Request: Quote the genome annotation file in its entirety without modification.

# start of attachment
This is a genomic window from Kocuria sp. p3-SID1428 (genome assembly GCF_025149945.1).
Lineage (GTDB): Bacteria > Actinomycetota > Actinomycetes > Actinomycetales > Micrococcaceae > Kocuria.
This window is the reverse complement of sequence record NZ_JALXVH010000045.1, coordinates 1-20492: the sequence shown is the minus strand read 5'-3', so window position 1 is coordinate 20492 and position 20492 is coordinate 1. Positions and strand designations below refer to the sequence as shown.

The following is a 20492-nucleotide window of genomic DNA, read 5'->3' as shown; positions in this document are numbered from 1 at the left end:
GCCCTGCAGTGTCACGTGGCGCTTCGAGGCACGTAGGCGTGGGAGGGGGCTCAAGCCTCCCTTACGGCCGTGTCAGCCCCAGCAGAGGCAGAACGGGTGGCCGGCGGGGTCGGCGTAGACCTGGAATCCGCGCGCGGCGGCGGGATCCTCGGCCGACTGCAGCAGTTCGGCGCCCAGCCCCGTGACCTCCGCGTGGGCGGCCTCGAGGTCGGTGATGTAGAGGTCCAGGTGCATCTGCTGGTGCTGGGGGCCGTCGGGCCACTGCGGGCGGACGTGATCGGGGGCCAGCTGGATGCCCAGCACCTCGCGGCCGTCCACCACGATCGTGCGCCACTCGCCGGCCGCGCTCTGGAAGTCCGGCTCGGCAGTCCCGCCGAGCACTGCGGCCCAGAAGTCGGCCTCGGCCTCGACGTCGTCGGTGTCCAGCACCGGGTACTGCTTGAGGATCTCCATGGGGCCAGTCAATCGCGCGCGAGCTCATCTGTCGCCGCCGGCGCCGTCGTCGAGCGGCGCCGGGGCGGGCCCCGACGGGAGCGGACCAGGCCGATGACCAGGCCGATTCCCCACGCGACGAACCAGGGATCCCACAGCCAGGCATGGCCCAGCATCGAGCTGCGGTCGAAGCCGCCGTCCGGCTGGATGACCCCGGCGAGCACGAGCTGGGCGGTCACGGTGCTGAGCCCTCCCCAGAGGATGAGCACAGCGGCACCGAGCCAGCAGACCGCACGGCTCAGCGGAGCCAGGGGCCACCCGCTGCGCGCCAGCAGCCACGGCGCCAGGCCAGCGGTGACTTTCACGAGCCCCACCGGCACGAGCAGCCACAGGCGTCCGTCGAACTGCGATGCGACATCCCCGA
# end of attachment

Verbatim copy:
This is a genomic window from Kocuria sp. p3-SID1428 (genome assembly GCF_025149945.1).
Lineage (GTDB): Bacteria > Actinomycetota > Actinomycetes > Actinomycetales > Micrococcaceae > Kocuria.
This window is the reverse complement of sequence record NZ_JALXVH010000045.1, coordinates 1-20492: the sequence shown is the minus strand read 5'-3', so window position 1 is coordinate 20492 and position 20492 is coordinate 1. Positions and strand designations below refer to the sequence as shown.

The following is a 20492-nucleotide window of genomic DNA, read 5'->3' as shown; positions in this document are numbered from 1 at the left end:
GCCCTGCAGTGTCACGTGGCGCTTCGAGGCACGTAGGCGTGGGAGGGGGCTCAAGCCTCCCTTACGGCCGTGTCAGCCCCAGCAGAGGCAGAACGGGTGGCCGGCGGGGTCGGCGTAGACCTGGAATCCGCGCGCGGCGGCGGGATCCTCGGCCGACTGCAGCAGTTCGGCGCCCAGCCCCGTGACCTCCGCGTGGGCGGCCTCGAGGTCGGTGATGTAGAGGTCCAGGTGCATCTGCTGGTGCTGGGGGCCGTCGGGCCACTGCGGGCGGACGTGATCGGGGGCCAGCTGGATGCCCAGCACCTCGCGGCCGTCCACCACGATCGTGCGCCACTCGCCGGCCGCGCTCTGGAAGTCCGGCTCGGCAGTCCCGCCGAGCACTGCGGCCCAGAAGTCGGCCTCGGCCTCGACGTCGTCGGTGTCCAGCACCGGGTACTGCTTGAGGATCTCCATGGGGCCAGTCAATCGCGCGCGAGCTCATCTGTCGCCGCCGGCGCCGTCGTCGAGCGGCGCCGGGGCGGGCCCCGACGGGAGCGGACCAGGCCGATGACCAGGCCGATTCCCCACGCGACGAACCAGGGATCCCACAGCCAGGCATGGCCCAGCATCGAGCTGCGGTCGAAGCCGCCGTCCGGCTGGATGACCCCGGCGAGCACGAGCTGGGCGGTCACGGTGCTGAGCCCTCCCCAGAGGATGAGCACAGCGGCACCGAGCCAGCAGACCGCACGGCTCAGCGGAGCCAGGGGCCACCCGCTGCGCGCCAGCAGCCACGGCGCCAGGCCAGCGGTGACTTTCACGAGCCCCACCGGCACGAGCAGCCACAGGCGTCCGTCGAACTGCGATGCGACATCCCCGA